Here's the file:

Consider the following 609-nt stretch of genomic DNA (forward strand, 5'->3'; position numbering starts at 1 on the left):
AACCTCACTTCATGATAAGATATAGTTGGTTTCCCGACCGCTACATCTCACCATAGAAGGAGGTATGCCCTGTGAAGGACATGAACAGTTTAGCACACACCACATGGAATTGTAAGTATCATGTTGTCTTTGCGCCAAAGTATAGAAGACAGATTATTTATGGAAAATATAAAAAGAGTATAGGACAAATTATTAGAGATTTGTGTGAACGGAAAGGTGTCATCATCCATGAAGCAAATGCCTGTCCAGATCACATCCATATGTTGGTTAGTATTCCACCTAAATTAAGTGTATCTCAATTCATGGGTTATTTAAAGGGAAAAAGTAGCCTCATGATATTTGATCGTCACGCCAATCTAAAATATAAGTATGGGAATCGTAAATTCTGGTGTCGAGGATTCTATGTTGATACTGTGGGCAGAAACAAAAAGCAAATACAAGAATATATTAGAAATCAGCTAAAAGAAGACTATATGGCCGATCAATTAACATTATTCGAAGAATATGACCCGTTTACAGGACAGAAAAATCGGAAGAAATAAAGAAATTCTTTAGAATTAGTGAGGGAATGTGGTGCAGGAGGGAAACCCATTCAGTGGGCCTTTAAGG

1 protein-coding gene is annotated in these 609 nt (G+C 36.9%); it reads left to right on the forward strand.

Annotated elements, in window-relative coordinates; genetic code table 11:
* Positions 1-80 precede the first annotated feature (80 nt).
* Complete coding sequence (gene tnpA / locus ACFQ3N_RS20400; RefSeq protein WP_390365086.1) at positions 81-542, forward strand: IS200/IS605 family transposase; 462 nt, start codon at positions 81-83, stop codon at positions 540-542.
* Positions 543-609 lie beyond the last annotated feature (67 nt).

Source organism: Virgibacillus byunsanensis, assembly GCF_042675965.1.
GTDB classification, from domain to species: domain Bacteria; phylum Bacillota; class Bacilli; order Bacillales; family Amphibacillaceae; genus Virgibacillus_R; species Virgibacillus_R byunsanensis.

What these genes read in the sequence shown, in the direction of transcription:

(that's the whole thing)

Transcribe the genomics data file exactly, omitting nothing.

Consider the following 609-nt stretch of genomic DNA (forward strand, 5'->3'; position numbering starts at 1 on the left):
AACCTCACTTCATGATAAGATATAGTTGGTTTCCCGACCGCTACATCTCACCATAGAAGGAGGTATGCCCTGTGAAGGACATGAACAGTTTAGCACACACCACATGGAATTGTAAGTATCATGTTGTCTTTGCGCCAAAGTATAGAAGACAGATTATTTATGGAAAATATAAAAAGAGTATAGGACAAATTATTAGAGATTTGTGTGAACGGAAAGGTGTCATCATCCATGAAGCAAATGCCTGTCCAGATCACATCCATATGTTGGTTAGTATTCCACCTAAATTAAGTGTATCTCAATTCATGGGTTATTTAAAGGGAAAAAGTAGCCTCATGATATTTGATCGTCACGCCAATCTAAAATATAAGTATGGGAATCGTAAATTCTGGTGTCGAGGATTCTATGTTGATACTGTGGGCAGAAACAAAAAGCAAATACAAGAATATATTAGAAATCAGCTAAAAGAAGACTATATGGCCGATCAATTAACATTATTCGAAGAATATGACCCGTTTACAGGACAGAAAAATCGGAAGAAATAAAGAAATTCTTTAGAATTAGTGAGGGAATGTGGTGCAGGAGGGAAACCCATTCAGTGGGCCTTTAAGG

1 protein-coding gene is annotated in these 609 nt (G+C 36.9%); it reads left to right on the forward strand.

Annotated elements, in window-relative coordinates; genetic code table 11:
* Positions 1-80 precede the first annotated feature (80 nt).
* Complete coding sequence (gene tnpA / locus ACFQ3N_RS20400; RefSeq protein WP_390365086.1) at positions 81-542, forward strand: IS200/IS605 family transposase; 462 nt, start codon at positions 81-83, stop codon at positions 540-542.
* Positions 543-609 lie beyond the last annotated feature (67 nt).

Source organism: Virgibacillus byunsanensis, assembly GCF_042675965.1.
GTDB classification, from domain to species: domain Bacteria; phylum Bacillota; class Bacilli; order Bacillales; family Amphibacillaceae; genus Virgibacillus_R; species Virgibacillus_R byunsanensis.

What these genes read in the sequence shown, in the direction of transcription: